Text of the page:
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[1] In 1913 there were 25,843 emigrants from Germany, of whom 19,124 went to the United States.

[2] The net decrease of the German population at the end of 1918 by decline of births and excess of deaths as compared with the beginning of 1914, is estimated at about 2,700,000.

[3] Including Poland and Finland, but excluding Siberia, Central Asia, and the Caucasus.

[4] Sums of money mentioned in this book in terms of dollars have been converted from pounds sterling at the rate of $5 to £1.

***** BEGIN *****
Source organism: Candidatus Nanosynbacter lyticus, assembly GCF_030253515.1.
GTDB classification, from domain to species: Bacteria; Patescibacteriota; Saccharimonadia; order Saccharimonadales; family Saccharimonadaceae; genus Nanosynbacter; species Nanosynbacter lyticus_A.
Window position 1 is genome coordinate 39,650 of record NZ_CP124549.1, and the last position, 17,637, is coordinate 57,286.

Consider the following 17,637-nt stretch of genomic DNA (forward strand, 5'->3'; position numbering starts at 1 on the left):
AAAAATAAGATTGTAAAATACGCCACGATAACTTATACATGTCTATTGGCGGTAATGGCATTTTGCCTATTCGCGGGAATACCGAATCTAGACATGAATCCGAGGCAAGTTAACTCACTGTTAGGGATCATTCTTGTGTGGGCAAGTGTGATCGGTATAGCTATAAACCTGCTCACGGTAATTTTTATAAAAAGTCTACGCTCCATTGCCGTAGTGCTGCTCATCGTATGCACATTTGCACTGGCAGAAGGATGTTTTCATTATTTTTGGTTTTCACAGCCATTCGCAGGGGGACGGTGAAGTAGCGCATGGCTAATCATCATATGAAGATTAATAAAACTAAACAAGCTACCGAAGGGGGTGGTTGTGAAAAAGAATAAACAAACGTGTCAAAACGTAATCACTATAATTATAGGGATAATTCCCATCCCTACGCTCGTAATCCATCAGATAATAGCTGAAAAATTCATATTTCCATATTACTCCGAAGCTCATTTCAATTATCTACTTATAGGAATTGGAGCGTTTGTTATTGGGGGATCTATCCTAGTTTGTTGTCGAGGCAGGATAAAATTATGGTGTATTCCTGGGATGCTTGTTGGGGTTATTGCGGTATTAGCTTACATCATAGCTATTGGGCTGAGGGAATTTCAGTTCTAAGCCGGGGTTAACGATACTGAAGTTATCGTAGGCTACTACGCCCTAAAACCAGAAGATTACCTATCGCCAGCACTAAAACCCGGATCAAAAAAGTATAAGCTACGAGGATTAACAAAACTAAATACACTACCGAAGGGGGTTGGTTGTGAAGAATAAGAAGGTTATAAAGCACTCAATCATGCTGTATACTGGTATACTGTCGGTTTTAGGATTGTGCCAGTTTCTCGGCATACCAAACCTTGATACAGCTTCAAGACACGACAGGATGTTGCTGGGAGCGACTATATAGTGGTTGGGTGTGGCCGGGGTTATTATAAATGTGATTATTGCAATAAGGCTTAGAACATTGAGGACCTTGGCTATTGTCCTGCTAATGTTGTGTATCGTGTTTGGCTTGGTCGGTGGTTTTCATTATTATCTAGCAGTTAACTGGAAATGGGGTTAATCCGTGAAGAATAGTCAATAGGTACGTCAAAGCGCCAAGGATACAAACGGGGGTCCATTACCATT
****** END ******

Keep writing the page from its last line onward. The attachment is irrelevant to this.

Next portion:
[5] Even since 1914 the population of the United States has increased by seven or eight millions. As their annual consumption of wheat per head is not less than 6 bushels, the pre-war scale of production in the United States would only show a substantial surplus over present domestic requirements in about one year out of five. We have been saved for the moment by the great harvests of 1918 and 1919, which have been called forth by Mr. Hoover's guaranteed price. But the United States can hardly be expected to continue indefinitely to raise by a substantial figure the cost of living in its own country, in order to provide wheat for a Europe which cannot pay for it.

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